Raised panel doors (Under flush)

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Blog entry by andyboy posted 10-26-2011 05:18 AM 1644 reads 0 times favorited 3 comments Add to Favorites Watch

Just pushing a method I have practiced and throwing it out there to see what your feed back is.
This is what I do and why in regard to most panel doors I manufacture.
To me the doors on a side board, or any cabinet with doors around 600mm x 450mm do not need to be heavy. I try to keep the weight down in the styles and in the panels. My panels sit just under flush with the styles and are 14mm thick. The styles are normally 20mm thick. That way I can sand the panel before assembling the door and sand the frame easily once assembled with out messing up the panel.
What are your thoughts?

-- Andy Halewoodworker. You can't finish if you don't finish. So finish it, because finish is everything.

3 comments so far

View cabmaker's profile


1735 posts in 2835 days

#1 posted 10-26-2011 05:33 AM

Sanding the frame without contacting the panel is not a problem for me. But I can see where it may be if your sanding with a 6 inch ros. How much knife are you running on your panels ?

View andyboy's profile


565 posts in 3299 days

#2 posted 10-26-2011 09:44 PM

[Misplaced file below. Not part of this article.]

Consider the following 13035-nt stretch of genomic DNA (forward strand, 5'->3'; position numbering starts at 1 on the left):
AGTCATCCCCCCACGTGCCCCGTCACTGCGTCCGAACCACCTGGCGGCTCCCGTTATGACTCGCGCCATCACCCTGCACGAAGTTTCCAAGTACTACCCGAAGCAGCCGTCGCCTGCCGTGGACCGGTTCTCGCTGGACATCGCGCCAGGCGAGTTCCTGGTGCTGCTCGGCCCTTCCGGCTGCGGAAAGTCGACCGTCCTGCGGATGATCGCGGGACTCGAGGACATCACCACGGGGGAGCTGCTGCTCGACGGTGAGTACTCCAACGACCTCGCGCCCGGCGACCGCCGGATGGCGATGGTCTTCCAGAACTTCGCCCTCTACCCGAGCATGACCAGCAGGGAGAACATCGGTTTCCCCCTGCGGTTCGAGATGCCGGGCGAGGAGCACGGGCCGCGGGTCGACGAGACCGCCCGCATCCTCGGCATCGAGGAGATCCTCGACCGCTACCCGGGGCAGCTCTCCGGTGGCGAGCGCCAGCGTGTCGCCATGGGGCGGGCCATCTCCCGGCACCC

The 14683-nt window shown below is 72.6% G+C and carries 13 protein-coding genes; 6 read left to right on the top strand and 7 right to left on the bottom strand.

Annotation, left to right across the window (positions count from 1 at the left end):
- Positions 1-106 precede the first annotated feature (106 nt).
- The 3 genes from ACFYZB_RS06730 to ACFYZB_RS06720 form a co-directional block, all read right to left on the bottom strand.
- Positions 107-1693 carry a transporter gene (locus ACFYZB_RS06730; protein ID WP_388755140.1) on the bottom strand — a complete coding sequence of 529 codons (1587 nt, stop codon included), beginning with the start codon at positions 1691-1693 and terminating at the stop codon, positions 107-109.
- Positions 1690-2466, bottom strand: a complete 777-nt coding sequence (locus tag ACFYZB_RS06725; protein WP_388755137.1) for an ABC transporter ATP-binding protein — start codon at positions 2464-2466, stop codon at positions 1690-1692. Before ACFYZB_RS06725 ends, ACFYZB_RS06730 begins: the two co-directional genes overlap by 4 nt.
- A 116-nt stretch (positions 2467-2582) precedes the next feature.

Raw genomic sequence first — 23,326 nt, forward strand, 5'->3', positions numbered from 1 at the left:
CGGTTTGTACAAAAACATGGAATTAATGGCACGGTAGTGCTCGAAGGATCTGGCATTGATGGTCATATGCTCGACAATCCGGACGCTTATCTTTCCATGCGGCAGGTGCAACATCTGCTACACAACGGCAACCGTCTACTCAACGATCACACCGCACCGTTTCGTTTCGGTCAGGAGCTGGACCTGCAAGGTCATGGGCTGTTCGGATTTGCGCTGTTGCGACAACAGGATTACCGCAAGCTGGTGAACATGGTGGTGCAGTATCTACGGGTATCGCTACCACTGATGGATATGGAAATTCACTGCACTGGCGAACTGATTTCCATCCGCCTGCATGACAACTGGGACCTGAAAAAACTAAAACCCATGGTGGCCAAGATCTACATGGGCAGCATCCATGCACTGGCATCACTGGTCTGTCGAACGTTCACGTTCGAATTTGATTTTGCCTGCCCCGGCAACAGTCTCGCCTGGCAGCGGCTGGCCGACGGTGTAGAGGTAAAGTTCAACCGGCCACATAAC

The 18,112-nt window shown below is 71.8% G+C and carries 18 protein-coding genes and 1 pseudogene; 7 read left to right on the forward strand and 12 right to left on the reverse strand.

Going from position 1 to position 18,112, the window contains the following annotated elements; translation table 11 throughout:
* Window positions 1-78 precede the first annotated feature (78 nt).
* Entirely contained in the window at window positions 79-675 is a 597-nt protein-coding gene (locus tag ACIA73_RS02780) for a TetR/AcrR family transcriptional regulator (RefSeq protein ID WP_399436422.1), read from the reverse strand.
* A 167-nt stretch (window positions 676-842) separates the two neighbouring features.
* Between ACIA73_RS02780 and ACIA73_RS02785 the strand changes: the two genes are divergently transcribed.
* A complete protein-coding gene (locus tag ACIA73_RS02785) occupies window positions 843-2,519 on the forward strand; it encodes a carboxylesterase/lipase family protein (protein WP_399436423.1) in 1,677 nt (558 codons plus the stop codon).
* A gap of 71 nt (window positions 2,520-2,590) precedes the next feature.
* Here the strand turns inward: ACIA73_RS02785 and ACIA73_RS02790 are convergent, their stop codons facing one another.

Sometimes about 25mm with 6mm in the groove. I make my groove depth 7mm. The step in the panel moulding about 1.5mm-2mm

-- Andy Halewoodworker. You can't finish if you don't finish. So finish it, because finish is everything.

View Michael1's profile


403 posts in 2686 days

#3 posted 10-27-2011 12:06 AM

I haven’t built raised panel doors on a regular basis for some time now but back when I built them on a regular basis I did the same thing. I use to make my rails and style from 13/16 stock (approx 21mm I think) rather than 3/4” (19mm) because with a European cup hinge I was limited to the depth of cut I could do on the edge profile with some shaper cutters like a classical or ogee profile. I also preferred the look of mitered corners for rails and styles and assembled them with biscuits but sometimes when mass producing doors for an entire kitchen, sometimes the alignment would be slightly off on a door or two requiring a little extra sanding with a portable belt sander and having the panel just under flush protected it from the sander. Not to mention, when I see doors that have the panel standing proud of the rails and styles, It just doesn’t look right to me.

-- Michael Mills, North Carolina,

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